Helen Kelter Skelter
Shaking Shanghai Records
Helen Kelter Skelter serves a multi-dimensional psychedelic purpose. The cross-pollination between the apocalyptic war Charles Manson deemed as “Helter Skelter,” and political activist and deaf/blind legend Helen Keller serves as an illusion between the ‘70s weirdness and today’s turbulence.
That is where Melter comes in. The band presents more psychedelic pop prowess in the way the Dandy Warhols and Spiritualized portrayed than the freak-out expressionists Xhol Caravan or Tonto’s Expanding Head Band. But like all psychedelic bands, all is not as it seems.
I was expecting more. “Fly Thru Clouds” is whimsical, and in a Ty Segall psychedelic world, daringly accessible. Are there rules within the psychedelic construct? It feels like they follow them to a heroin chic tee. This song has the typical effects and the banter that balances between psych swinger and glam confidence.
Helter Kelter Skelter – Guud
“Guud,” a song that—by name, sounds more like krautrock—turns this album into a metropolitan affair. Late night, out-of-body experiences reacting from a new religion, this perception of reality suspends reaction and converts their music into action.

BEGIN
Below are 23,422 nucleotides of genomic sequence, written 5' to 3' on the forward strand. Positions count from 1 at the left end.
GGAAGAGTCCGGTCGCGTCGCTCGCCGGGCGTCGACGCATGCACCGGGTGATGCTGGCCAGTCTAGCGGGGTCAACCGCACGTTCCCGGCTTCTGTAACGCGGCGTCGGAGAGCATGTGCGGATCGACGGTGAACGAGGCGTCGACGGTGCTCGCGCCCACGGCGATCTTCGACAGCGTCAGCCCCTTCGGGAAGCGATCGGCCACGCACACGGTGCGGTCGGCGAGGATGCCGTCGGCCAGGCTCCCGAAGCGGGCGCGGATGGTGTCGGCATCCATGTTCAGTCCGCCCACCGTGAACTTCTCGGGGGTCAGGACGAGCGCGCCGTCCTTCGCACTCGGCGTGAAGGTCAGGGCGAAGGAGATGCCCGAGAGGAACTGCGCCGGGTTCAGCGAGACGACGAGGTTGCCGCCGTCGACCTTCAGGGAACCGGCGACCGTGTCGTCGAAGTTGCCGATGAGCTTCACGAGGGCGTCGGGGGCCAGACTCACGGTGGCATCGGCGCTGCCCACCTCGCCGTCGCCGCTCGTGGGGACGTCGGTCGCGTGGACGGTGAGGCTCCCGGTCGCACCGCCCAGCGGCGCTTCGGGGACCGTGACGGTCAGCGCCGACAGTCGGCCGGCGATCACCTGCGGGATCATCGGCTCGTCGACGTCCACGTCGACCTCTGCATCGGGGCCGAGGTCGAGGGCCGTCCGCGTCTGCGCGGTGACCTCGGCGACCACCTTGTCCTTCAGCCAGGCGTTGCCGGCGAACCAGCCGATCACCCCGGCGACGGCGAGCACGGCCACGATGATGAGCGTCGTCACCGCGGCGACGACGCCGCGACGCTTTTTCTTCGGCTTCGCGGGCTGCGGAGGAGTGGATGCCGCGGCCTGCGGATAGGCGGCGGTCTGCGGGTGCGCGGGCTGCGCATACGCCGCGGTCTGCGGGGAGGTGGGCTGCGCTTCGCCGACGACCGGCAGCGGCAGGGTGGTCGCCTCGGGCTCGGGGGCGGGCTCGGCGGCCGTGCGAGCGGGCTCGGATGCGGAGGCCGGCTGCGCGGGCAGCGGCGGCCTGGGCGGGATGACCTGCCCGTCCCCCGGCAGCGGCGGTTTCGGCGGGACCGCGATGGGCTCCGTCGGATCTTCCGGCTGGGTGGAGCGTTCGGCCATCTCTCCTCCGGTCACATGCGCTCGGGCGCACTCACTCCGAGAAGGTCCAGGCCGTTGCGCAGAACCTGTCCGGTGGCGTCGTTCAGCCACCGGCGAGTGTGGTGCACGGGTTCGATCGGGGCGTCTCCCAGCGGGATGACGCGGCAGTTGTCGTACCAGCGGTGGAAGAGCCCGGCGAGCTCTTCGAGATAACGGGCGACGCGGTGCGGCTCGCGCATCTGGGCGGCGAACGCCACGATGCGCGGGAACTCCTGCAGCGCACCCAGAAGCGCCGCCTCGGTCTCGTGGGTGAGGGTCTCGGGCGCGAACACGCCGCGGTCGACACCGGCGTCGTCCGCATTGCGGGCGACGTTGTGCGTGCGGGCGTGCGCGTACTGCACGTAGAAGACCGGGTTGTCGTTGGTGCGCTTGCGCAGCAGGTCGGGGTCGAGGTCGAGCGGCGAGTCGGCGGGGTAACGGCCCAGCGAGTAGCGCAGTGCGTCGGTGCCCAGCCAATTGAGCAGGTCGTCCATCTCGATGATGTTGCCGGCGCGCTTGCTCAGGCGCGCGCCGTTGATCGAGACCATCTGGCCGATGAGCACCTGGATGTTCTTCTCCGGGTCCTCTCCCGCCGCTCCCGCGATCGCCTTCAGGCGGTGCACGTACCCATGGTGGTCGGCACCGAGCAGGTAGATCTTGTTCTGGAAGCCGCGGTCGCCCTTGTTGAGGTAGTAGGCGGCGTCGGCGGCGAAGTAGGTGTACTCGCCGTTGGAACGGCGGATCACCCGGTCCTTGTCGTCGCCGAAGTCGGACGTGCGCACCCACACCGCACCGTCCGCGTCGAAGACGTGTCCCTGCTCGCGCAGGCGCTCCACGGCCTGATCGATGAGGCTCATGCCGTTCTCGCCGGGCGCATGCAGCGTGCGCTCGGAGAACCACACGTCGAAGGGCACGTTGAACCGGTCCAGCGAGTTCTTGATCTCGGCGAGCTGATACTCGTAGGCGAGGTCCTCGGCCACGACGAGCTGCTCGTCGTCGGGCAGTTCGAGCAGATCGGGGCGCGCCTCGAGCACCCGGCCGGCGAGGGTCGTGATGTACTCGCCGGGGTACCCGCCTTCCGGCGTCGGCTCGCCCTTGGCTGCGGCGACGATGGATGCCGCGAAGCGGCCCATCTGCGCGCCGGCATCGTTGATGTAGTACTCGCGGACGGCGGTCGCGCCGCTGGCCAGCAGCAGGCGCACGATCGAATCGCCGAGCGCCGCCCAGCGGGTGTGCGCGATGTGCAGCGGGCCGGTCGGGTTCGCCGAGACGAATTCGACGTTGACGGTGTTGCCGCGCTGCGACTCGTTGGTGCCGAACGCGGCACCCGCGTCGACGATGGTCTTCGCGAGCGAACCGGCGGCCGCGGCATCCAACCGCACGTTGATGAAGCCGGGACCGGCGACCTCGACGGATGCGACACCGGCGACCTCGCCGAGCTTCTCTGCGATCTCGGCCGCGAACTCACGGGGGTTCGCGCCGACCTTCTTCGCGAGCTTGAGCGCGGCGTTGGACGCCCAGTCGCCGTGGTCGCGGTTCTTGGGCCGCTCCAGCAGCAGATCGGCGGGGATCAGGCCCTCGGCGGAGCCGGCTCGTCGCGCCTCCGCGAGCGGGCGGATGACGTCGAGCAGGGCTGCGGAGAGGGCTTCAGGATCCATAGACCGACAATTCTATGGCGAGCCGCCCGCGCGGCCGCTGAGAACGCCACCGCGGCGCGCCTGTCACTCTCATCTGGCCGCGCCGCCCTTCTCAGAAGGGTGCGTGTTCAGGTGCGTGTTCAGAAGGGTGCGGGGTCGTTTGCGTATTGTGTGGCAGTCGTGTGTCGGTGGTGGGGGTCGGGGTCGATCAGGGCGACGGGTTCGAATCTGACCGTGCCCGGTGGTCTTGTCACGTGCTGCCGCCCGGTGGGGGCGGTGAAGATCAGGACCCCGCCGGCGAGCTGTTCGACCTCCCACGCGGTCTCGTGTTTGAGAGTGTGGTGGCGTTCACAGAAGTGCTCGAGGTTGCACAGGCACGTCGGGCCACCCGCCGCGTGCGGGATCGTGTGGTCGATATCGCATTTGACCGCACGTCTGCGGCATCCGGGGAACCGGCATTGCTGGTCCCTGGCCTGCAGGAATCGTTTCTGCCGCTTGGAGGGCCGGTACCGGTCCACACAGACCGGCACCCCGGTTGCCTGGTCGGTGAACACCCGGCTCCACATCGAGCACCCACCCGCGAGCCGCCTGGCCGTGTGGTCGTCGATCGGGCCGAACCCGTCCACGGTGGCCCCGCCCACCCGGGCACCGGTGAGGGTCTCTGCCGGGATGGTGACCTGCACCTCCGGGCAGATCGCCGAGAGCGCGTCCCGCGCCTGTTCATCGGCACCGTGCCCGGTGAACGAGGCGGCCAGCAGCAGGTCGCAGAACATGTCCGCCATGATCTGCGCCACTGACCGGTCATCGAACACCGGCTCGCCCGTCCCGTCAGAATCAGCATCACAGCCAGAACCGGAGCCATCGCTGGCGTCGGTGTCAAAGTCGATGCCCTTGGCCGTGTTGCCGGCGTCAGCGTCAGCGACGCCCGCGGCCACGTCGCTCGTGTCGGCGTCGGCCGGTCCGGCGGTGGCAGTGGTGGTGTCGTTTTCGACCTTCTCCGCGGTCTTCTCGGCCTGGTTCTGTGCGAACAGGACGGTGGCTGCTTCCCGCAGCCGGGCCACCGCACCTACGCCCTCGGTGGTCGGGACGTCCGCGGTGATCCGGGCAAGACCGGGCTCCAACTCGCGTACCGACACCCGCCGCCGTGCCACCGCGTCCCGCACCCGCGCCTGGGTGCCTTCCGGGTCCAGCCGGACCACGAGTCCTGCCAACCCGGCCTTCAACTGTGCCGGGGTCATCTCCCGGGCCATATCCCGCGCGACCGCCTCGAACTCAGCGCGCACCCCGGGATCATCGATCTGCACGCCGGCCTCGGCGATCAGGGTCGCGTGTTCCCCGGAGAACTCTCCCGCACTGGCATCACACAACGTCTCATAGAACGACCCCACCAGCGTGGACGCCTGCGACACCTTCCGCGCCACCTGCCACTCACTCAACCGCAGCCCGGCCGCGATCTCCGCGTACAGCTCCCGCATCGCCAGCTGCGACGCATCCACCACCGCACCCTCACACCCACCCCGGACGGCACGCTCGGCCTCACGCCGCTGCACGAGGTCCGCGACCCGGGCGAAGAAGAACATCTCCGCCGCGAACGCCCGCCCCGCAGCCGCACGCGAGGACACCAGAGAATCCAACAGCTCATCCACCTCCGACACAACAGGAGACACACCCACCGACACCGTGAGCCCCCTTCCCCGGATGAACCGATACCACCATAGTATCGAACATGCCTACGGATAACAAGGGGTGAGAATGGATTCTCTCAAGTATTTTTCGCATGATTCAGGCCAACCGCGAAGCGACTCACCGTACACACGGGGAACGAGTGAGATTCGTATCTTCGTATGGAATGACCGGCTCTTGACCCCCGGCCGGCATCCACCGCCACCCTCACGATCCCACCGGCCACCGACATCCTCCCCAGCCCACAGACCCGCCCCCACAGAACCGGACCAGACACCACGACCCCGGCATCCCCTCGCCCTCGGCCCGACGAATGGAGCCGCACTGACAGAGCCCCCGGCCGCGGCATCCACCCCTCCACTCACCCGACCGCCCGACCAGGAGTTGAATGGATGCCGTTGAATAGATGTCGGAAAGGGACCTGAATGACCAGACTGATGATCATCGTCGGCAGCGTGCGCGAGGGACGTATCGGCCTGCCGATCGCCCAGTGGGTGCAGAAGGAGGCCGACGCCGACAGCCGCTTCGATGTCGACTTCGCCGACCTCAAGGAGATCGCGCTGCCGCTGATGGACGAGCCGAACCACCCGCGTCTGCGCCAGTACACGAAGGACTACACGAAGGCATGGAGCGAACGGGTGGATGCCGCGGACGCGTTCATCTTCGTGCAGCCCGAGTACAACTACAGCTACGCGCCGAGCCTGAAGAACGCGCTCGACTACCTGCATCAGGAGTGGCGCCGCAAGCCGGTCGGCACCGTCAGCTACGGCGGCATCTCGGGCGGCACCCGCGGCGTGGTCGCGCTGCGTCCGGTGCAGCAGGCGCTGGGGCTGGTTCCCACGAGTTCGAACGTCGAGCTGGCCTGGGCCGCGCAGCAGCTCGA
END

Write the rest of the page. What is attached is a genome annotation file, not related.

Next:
Here is where things get interesting. As the album progresses, the stranger things get. It does not hit you at once as their method is psychological. Don’t expect to walk away thinking just how weird listening to Melter is. It’s a transfer back to reaction. “Palamino” hits us with their big rock sounds and Jesus and Mary Chain-like fuzz attack. “Minding” is a slow burn as reality melts away. The perfect surrealism that is similar to having a conversation about Castaneda at 4 a.m.
I don’t want to give all of the easter eggs away. I am sure your easter eggs will be different than mine. Helen Kelter Skelter is about discovery not escapism. And Melter is a big statement. You may not know it at first, but you will realize it by the end.